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U.S. energy consumption from renewable sources surpasses coal
How do you feel about trends in U.S. energy consumption?
By Eric Revell, Countable News
What’s the story?
- U.S. energy consumption from renewable sources ― including hydroelectric, wind, and solar ― surpassed the consumption of energy from coal for the first time in 2019.
- Coal consumption peaked at 22.75 quadrillion BTUs in 2007, which is enough power to provide for the needs of 73.6 million people for one year. But it has been on a steady decline since then to 11.32 quadrillion BTUs by 2019, while renewables increased 74% from 6.52 quadrillion BTUs to 11.35 quadrillion BTUs in the same period as this USAFacts chart shows:
- While coal and renewable resources combined account for 22% of U.S. energy consumption in 2019, about 70% came from petroleum (36.86 quadrillion BTUs) and natural gas (32.2 quadrillion BTUs), while the remainder came from nuclear energy (8.5 quadrillion BTUs).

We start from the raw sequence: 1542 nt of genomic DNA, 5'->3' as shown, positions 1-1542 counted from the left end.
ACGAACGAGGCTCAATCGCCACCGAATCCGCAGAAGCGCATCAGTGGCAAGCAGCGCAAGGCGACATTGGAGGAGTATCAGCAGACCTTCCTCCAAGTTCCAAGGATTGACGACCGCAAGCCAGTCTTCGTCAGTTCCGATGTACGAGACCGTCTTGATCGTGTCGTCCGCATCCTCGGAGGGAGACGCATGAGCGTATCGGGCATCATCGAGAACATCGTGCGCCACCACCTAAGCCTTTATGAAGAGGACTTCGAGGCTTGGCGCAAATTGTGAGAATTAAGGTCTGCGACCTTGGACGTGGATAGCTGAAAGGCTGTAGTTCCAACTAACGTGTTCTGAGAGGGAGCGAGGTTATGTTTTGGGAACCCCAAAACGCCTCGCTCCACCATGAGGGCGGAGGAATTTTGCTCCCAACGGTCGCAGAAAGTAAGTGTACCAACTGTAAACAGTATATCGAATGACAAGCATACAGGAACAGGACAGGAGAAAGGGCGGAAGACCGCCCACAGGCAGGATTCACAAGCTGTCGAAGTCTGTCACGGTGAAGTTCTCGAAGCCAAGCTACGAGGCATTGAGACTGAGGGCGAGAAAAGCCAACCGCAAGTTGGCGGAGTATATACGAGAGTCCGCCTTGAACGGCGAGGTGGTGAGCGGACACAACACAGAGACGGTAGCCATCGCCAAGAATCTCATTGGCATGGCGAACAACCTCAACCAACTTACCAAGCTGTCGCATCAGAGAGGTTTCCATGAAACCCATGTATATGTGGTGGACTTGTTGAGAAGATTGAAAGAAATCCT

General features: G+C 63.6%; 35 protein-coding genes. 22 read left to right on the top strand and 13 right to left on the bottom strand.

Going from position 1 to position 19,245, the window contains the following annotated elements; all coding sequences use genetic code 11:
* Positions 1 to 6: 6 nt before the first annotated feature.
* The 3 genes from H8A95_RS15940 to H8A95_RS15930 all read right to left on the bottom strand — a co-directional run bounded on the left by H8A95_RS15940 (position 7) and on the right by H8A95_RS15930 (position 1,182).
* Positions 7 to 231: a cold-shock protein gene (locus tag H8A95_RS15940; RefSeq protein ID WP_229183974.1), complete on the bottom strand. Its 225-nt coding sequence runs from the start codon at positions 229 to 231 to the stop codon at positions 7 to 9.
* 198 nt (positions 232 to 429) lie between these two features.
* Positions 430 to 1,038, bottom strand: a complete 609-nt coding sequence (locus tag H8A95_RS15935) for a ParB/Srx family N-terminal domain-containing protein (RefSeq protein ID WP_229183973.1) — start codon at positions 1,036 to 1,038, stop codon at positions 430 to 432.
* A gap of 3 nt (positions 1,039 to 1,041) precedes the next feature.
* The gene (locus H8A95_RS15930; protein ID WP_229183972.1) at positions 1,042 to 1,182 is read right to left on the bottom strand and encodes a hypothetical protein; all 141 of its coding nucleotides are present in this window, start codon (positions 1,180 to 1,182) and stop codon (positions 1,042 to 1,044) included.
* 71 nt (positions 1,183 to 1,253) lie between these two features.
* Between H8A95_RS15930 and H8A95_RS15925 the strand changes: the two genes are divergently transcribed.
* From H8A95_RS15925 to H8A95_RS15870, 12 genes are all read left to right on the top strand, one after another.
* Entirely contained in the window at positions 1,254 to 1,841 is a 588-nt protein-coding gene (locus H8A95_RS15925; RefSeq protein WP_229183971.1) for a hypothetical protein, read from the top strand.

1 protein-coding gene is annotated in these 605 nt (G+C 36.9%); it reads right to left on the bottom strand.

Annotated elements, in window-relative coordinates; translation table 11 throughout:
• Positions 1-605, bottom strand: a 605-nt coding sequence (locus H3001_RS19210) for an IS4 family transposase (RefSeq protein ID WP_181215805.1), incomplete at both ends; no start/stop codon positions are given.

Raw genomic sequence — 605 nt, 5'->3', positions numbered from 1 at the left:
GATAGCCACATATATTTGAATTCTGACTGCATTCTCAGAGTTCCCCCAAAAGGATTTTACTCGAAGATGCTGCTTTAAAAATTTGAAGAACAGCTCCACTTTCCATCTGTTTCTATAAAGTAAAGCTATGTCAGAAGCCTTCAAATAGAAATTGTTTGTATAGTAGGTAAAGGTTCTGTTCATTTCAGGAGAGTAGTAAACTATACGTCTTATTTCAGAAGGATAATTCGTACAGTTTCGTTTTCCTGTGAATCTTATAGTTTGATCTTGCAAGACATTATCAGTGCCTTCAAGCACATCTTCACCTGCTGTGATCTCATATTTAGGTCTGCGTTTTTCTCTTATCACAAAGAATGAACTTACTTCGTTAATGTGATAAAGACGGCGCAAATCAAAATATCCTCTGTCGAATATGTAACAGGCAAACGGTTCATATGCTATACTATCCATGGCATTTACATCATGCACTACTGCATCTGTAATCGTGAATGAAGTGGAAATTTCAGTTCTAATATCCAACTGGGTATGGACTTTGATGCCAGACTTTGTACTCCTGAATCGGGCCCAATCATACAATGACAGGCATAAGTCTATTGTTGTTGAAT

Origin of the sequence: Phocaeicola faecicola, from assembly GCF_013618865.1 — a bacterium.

- All but two states (Alaska and Nebraska) decreased their coal consumption between 2007 and 2019, and the number of coal-fired power plants declined 48% from 593 in 2009 to 308 in 2019.
- The decline of coal as an energy source has caused a corresponding drop in coal mining employment. Over 175,000 Americans were employed in coal mining in 1985, but that number declined to about 80,000 by 2010 and has further decreased to 43,000 Americans in February 2021 as this USAFacts chart shows:
- Coal production has followed a similar trend ― after steadily rising from around 8 quadrillion BTUs in the early 1960s to its peak of 22 quadrillion BTUs in 2008, coal production has declined to just over 13 quadrillion BTUs in 2019 as this USAFacts chart shows:
(Photo Credit: iStock.com / Ignatiev)
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